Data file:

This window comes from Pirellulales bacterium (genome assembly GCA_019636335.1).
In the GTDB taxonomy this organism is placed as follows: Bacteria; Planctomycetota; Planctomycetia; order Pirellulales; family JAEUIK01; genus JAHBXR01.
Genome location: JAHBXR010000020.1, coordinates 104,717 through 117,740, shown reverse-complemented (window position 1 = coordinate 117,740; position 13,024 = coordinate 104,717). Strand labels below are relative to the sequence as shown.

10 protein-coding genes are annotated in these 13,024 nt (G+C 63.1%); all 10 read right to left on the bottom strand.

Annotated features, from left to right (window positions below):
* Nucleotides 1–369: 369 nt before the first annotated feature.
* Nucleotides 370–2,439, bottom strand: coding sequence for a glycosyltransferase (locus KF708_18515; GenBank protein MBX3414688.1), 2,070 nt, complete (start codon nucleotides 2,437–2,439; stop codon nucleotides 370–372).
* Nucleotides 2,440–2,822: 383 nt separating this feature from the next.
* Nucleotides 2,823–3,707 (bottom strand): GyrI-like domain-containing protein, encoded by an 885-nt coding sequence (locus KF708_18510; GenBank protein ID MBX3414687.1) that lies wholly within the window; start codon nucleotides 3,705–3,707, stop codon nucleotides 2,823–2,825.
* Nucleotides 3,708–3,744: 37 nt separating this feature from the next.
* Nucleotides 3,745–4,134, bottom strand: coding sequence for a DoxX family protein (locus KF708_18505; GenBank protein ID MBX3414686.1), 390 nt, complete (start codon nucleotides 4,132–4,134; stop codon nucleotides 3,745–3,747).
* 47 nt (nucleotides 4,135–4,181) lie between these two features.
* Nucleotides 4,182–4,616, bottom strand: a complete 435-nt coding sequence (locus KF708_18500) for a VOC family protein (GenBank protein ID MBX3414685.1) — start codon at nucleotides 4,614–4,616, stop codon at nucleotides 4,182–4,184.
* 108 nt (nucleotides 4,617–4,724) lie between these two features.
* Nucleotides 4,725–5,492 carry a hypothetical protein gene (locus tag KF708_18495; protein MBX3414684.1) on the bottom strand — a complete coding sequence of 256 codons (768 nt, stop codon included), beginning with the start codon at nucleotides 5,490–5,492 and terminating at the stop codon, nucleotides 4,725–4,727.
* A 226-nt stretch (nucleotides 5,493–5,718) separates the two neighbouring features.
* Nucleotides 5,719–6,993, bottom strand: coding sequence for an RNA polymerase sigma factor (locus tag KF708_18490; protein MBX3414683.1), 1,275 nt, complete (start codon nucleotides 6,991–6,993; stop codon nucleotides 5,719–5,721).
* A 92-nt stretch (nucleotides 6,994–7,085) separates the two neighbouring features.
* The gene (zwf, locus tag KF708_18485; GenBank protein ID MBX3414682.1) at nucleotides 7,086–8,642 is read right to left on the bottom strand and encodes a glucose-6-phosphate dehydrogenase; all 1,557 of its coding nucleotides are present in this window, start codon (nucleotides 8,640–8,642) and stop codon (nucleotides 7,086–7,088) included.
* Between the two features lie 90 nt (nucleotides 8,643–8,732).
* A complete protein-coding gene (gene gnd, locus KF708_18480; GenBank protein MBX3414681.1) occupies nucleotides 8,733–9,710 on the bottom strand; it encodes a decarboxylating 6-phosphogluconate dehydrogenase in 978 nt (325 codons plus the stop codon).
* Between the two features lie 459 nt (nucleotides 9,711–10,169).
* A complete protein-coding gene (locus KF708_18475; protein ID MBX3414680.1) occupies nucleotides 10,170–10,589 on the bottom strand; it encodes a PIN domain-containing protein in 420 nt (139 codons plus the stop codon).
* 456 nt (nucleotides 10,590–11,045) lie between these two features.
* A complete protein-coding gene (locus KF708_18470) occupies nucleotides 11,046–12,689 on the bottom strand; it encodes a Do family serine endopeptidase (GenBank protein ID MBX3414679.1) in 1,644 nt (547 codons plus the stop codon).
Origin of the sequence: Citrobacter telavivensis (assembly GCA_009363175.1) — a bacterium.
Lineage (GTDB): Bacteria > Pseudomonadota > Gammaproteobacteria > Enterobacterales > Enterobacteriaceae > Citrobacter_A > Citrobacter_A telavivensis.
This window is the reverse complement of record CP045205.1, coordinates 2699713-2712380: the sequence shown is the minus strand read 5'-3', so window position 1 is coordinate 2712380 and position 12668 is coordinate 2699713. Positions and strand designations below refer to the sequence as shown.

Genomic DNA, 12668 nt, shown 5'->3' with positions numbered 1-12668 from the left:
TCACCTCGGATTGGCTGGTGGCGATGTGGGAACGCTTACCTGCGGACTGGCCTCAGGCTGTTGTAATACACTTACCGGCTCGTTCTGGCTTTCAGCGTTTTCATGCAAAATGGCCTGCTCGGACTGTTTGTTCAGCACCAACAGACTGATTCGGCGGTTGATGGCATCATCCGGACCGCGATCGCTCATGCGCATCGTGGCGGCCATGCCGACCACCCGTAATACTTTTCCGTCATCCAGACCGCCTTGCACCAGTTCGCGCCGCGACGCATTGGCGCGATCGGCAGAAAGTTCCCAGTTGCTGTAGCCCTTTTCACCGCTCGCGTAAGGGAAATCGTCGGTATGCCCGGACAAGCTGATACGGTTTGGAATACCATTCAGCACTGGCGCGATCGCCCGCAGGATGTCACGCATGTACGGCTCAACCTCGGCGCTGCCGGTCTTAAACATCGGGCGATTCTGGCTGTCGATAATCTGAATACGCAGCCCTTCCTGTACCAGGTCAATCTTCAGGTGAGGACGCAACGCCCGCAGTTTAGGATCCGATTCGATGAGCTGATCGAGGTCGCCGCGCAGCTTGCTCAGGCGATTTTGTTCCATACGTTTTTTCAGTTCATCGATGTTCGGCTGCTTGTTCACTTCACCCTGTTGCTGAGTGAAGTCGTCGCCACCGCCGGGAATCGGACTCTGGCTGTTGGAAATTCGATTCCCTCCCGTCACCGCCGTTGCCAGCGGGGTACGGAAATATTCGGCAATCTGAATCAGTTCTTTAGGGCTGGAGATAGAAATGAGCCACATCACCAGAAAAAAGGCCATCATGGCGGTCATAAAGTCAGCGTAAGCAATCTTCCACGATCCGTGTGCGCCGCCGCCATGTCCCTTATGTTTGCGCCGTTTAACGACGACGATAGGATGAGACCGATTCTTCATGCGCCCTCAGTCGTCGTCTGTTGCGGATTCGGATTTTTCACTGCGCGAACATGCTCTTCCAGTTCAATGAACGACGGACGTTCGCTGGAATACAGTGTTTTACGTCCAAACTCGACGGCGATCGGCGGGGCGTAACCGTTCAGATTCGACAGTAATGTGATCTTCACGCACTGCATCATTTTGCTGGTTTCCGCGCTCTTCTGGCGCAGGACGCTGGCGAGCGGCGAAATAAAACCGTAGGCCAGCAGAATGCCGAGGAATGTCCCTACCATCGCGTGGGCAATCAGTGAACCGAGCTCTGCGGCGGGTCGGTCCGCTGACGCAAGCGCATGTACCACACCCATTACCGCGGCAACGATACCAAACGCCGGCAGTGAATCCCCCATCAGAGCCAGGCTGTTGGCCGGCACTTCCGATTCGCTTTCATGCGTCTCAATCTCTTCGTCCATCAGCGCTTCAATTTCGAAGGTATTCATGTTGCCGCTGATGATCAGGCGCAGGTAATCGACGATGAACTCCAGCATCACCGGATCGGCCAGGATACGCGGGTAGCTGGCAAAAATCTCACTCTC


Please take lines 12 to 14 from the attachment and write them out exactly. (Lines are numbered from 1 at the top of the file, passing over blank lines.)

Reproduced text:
* 47 nt (nucleotides 4,135–4,181) lie between these two features.
* Nucleotides 4,182–4,616, bottom strand: a complete 435-nt coding sequence (locus KF708_18500) for a VOC family protein (GenBank protein ID MBX3414685.1) — start codon at nucleotides 4,614–4,616, stop codon at nucleotides 4,182–4,184.
* 108 nt (nucleotides 4,617–4,724) lie between these two features.